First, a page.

Pickett Ltd held an onshore exploration permit that was in existence prior to 2 May 2010.  On 30 June 2011, Pickett was granted a production licence in relation to an identified petroleum pool.  Pickett retained half the remaining blocks within the exploration permit to undertake further exploration.

Pickett continues to hold the production licence and the other assets in relation to that project until 30 June 2012.  Pickett is entitled to a starting base amount in relation to its interest in the petroleum project and chooses the market value approach.  The market value of the exploration permit that existed just before 2 May 2010 will be included in Pickett’s starting base amount.

In relation to Pickett’s interest in the remaining exploration permit, as there are no related starting base assets, Pickett is not entitled to a starting base amount in relation to its interest.  However, any exploration or general project expenditure Pickett incurs from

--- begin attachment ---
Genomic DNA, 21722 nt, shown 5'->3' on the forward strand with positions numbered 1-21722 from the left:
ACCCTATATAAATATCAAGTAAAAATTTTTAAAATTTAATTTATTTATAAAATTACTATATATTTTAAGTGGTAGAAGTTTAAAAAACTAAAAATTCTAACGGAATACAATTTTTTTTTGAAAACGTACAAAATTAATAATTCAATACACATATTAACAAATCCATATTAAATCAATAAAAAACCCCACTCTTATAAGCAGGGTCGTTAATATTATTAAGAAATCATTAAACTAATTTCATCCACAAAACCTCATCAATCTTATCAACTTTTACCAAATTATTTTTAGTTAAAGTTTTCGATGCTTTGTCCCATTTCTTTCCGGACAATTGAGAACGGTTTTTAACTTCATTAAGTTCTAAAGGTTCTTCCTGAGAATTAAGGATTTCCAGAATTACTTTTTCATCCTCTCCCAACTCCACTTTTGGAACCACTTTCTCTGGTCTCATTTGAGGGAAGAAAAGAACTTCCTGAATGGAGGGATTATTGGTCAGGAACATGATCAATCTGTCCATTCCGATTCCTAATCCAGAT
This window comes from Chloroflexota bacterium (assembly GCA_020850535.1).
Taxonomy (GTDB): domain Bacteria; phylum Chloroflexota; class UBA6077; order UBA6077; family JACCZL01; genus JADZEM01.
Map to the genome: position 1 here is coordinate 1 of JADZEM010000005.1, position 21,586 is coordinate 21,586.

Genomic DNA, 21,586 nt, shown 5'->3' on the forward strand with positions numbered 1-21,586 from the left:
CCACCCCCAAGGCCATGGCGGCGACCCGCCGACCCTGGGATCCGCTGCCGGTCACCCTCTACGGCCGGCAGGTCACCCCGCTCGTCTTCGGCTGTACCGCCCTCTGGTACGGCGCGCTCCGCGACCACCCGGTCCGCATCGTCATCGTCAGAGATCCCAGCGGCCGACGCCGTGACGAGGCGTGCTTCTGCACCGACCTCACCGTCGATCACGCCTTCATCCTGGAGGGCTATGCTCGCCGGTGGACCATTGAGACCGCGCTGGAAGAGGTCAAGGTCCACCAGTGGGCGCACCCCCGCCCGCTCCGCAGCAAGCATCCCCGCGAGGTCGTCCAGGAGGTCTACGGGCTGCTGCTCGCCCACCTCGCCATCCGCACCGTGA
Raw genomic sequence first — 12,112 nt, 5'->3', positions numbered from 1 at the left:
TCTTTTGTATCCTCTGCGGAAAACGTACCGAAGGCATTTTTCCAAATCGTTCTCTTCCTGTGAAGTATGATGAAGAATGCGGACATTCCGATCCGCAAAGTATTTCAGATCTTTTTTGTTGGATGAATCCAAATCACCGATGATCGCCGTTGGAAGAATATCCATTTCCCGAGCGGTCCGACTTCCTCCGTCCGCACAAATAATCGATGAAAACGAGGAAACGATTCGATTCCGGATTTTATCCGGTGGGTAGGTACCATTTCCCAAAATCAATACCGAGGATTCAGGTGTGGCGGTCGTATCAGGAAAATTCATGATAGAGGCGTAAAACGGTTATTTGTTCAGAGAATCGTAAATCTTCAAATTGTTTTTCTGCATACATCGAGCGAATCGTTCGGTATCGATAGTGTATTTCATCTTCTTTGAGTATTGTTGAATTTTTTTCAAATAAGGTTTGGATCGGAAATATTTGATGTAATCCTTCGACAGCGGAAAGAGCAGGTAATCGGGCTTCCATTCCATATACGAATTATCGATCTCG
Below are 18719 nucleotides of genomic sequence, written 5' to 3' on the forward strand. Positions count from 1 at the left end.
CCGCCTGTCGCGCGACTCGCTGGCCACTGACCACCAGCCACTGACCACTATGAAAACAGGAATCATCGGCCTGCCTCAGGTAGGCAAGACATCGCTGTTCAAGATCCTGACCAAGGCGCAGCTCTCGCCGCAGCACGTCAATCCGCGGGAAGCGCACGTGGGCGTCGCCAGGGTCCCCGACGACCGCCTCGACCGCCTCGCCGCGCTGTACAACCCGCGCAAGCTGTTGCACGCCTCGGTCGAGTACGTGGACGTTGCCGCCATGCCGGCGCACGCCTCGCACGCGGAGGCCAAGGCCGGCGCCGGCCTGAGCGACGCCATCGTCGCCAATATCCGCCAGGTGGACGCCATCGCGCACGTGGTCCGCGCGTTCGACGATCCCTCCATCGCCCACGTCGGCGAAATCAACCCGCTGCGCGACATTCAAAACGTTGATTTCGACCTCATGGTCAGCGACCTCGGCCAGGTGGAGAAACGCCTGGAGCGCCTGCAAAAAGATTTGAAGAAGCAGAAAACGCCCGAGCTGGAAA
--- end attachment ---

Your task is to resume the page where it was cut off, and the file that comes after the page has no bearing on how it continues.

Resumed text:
30 June 2011 in relation to its interest in the new permit may be treated as eligible real expenditure from that date.

When an asset is used, or being constructed for use

5.46               The word ‘used’ takes its ordinary meaning, which will depend on the context in which the word is employed and the purpose for which the asset is held ( Newcastle City Council v Royal Newcastle Hospital (1956) 96 CLR 493).

5.47               The degree of physical or active use that is required to constitute ‘use’ will depend on the nature of the asset and the purpose for which it is held.  For a tangible depreciating asset, active employment of the asset would normally be expected for it to be considered ‘used’.  In relation to intangible assets, employment of the asset may not be physical and the asset may be considered to be ‘used’ in the context of passive use.  However, ‘use’ would generally be expected to involve an exploitation of the inherent character of the asset.